Air raids by the Syrian government and its allies in the country’s last rebel-held enclave have killed more than 100 civilians in the past 10 days, according to the United Nations, which said the three-month campaign has displaced more than 400,000 people.
The 103 dead from the recent air attacks on schools, hospitals, markets and bakeries included at least 26 children, UN human rights chief Michelle Bachelet said on Friday, adding that the rising toll had been met with “apparent international indifference”.
The targets of the attacks were “civilian objects, and it seems highly unlikely, given the persistent pattern of such attacks, that they are all being hit by accident,” she said in a statement.
Backed by its main ally, Russia, the Syrian government began its offensive against the rebel enclave in northwest Syria – the last area of active opposition to President Bashar al-Assad – at the end of April, saying it was responding to violations of a ceasefire.
Since then, “more than 400,000 people have been displaced,” David Swanson, spokesman for the UN office for the coordination of humanitarian affairs (OCHA), said on Friday.
The region under attack is home to some three million people, nearly half of them already displaced from other parts of the war-ravaged country. It covers nearly all of Idlib province and parts of neighbouring Aleppo, Hama, and Latakia provinces.
Idlib and surrounding areas of the northwest were included in a “de-escalation” deal in September between Russia and Turkey, which backs some rebel groups, to reduce warfare and bombardment.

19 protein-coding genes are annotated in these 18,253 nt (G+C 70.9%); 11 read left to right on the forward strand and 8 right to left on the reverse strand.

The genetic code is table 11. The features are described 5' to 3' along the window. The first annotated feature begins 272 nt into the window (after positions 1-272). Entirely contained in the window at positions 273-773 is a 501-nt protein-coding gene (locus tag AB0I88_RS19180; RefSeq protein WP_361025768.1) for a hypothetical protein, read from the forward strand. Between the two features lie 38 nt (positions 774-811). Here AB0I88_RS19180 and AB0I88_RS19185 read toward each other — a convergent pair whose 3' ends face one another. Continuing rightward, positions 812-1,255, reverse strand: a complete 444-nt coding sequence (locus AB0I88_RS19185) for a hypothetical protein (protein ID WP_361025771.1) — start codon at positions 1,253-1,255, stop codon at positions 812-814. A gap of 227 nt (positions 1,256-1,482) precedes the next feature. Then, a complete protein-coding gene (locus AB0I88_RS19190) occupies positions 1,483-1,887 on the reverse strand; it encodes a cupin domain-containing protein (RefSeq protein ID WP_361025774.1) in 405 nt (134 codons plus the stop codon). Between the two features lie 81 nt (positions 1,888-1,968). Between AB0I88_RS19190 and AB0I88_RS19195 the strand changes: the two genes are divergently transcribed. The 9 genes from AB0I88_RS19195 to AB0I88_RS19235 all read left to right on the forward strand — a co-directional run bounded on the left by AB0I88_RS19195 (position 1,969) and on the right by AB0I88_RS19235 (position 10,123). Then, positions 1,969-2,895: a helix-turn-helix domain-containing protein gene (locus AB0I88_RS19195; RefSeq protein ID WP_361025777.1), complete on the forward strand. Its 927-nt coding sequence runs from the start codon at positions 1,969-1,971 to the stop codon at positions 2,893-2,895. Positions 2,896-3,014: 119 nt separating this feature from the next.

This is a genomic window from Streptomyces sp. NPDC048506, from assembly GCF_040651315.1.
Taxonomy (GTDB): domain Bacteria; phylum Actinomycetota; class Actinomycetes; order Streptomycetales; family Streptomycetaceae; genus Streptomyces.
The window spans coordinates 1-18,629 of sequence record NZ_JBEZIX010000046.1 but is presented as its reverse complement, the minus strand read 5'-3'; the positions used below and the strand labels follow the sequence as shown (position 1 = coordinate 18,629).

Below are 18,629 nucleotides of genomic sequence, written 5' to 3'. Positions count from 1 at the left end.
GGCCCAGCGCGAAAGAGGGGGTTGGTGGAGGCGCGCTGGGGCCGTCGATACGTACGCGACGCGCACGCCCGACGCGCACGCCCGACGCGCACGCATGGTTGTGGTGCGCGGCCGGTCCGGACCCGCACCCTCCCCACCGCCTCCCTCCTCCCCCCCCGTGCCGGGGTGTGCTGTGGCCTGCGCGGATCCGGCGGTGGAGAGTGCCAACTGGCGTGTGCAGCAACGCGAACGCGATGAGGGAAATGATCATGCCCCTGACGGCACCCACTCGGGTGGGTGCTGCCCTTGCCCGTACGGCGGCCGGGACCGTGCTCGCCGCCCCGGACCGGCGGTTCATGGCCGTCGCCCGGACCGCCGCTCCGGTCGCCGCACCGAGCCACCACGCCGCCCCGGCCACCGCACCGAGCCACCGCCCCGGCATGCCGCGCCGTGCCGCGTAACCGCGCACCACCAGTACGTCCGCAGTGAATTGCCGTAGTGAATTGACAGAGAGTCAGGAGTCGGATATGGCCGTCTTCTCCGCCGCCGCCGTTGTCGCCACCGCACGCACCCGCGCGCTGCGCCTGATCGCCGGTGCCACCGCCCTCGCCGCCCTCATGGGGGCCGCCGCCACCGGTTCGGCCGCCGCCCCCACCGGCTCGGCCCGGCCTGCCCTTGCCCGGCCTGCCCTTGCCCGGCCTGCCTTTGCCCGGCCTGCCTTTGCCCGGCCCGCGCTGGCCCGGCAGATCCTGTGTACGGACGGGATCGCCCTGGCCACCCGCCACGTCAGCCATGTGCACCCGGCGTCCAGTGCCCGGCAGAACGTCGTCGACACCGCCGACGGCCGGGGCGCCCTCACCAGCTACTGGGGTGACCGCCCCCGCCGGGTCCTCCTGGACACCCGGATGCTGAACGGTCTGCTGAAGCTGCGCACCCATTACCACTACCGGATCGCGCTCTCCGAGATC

However, the accord was never fully implemented after fighters refused to withdraw from a planned buffer zone. Instead, the bombardment increased in intensity in recent weeks.
The region is mostly controlled by Hay’et Tahrir al-Sham, led by al-Qaeda’s former Syria affiliate.
The Syrian Observatory for Human Rights, a Britain-based war monitor, has said more than 730 civilians have been killed in aerial bombardment and shelling of the region by the Syrian government and its allies since the end of April.
In Friday’s statement, Bachelet put the number of civilians killed since the start of the campaign at at least 450.
In a statement on Thursday, OCHA described Monday as one of the “deadliest days” in the region since the start of the flare-up, with 60 people killed in Idlib, Hama and Aleppo provinces, including 39 in an air raid in a busy market in Maarat al-Numan.
It also said that most of the displacement was from southern Idlib and northern Hama, the two areas that have been hit hardest by the flare-up.
“The majority of those fleeing have displaced within Idlib governorate while a smaller number have moved into northern Aleppo governorate. Roughly two-thirds of people displaced are staying outside camps,” it said.
The agency said it had documented 39 attacks against health facilities or medical workers in the region since the end of April. At least 50 schools have been damaged by air raids and shelling, it added.
Both the Syrian government and its Russian ally, whose airpower has been critical to Damascus’ military gains in recent years, deny targeting civilians or civilian infrastructure.